Hypertrophic Olivary Degeneration

Hypertrophic olivary degeneration (HOD) is a disease that can be a complication of brainstem or cerebellar hemorrhage or surgery (including radiosurgery). In some case series, half of the patients with HOD have developed it as a result of a brainstem cavernous angioma hemorrhage or surgery. Overall, however, it is rare, even among our patients.

In HOD, a portion of the brainstem called the inferior olivary nucleus initially enlarges. The inferior olivary nucleus is part of the olivary body, an olive-shaped structure on either side of the brainstem. The olivary body assists in cerebellar motor learning and functioning. When the inferior olivary nucleus enlarges, it irritates a motor pathway called the dentate-rebro-olivary pathway (or Guillian-Mollaret triangle). Over time, the olivary nucleus stops enlarging and instead atrophies, but the symptoms persist.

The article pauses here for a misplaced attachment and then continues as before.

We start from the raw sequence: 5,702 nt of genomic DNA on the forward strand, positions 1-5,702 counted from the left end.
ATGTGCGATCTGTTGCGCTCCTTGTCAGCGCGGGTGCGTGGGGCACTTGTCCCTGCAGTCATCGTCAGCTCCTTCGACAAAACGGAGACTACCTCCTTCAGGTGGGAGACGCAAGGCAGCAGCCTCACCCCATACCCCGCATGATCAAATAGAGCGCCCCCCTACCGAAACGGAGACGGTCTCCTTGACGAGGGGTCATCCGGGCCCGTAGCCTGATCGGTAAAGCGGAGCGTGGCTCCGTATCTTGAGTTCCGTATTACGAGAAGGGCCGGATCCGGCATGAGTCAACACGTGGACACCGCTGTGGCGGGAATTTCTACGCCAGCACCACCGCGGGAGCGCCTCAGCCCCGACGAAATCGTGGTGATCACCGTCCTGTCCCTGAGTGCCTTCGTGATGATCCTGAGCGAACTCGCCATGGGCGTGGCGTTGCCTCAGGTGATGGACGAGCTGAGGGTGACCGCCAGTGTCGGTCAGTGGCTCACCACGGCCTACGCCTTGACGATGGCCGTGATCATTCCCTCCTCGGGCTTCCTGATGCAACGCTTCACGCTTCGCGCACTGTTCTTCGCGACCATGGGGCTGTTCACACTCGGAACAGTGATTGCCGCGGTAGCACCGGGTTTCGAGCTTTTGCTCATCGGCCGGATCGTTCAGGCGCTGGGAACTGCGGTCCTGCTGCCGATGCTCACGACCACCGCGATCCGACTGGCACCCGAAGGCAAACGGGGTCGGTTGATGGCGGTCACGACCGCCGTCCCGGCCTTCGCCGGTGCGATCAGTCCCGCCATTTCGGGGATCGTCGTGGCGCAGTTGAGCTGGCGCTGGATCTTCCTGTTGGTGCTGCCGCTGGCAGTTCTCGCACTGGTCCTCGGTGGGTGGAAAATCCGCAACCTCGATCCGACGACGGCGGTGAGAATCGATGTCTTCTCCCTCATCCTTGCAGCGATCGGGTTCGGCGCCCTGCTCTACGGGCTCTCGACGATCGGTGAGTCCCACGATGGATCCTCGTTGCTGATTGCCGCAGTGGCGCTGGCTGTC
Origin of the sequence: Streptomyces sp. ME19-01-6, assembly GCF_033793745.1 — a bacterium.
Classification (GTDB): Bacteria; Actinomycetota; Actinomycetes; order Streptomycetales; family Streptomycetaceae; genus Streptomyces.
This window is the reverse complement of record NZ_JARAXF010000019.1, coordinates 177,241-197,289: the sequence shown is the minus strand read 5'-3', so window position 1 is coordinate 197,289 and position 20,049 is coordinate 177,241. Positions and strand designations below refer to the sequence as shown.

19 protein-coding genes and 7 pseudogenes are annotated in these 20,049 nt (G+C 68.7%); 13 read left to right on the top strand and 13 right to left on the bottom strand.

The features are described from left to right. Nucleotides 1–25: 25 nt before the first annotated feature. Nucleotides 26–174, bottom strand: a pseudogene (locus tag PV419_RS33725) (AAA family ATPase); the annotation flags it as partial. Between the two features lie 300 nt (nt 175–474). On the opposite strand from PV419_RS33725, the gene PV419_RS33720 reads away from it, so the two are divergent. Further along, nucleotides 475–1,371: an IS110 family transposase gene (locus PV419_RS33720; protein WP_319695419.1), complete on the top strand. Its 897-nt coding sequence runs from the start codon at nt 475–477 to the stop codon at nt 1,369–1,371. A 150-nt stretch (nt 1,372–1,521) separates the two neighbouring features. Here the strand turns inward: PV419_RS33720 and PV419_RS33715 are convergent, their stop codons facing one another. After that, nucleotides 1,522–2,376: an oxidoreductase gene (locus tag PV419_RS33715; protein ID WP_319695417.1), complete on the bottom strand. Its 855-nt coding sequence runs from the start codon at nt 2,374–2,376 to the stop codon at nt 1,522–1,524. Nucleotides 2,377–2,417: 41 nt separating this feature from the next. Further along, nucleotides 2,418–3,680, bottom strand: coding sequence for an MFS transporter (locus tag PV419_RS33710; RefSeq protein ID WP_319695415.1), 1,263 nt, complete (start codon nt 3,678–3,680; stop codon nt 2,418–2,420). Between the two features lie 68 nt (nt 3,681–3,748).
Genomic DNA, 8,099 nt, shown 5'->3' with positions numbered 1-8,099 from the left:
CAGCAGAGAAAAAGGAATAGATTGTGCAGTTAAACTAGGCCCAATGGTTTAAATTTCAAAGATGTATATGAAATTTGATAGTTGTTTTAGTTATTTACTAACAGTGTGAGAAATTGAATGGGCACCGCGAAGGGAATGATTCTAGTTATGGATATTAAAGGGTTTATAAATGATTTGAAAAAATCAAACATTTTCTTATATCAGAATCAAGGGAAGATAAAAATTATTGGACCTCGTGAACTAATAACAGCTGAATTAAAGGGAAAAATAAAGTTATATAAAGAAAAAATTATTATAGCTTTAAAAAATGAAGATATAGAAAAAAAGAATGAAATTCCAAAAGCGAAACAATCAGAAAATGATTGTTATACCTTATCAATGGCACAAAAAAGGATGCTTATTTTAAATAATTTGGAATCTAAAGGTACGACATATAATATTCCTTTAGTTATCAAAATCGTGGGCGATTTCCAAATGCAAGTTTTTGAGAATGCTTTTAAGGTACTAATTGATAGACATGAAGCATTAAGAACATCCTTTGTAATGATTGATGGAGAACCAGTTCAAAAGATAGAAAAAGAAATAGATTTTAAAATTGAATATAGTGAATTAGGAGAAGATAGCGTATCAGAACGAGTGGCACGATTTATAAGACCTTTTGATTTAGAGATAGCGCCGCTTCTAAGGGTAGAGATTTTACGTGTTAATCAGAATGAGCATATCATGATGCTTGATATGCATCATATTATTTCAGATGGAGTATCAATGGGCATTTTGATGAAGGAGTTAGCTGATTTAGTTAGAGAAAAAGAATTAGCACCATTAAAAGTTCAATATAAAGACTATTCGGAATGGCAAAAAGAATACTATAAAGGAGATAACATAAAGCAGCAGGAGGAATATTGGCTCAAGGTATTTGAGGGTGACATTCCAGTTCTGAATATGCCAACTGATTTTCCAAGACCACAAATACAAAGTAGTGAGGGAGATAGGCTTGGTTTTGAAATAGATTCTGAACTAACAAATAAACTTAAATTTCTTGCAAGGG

The hallmark symptom of HOD is a rhythmic tremor of the palate and/or other structures in the throat. The palatal tremor may be accompanied by oscillating nystagmus in which the pupil of the eye involuntarily moves in circles. HOD can also include ataxia, clicking tinnitus, and tremor in other parts of the body. These are in addition to any deficits caused by the original hemorrhage or surgery; HOD symptoms typically emerge months after surgery or hemorrhage.

There is no direct treatment for HOD, but medications may help manage symptoms for some people. The most commonly used are gabapentin and memantine to reduce the amplitude and speed of the oscillations of the pupil. Palatal tremor has been treated with trihexyphenidyl.

To learn more, visit the National Institutes of Health HOD information page.

For patients seeking HOD support, an Angioma Alliance member has set up a Hypertrophic Olivary Degeneration (HOD) Patients and Family Facebook Group.


Last updated 3.21.20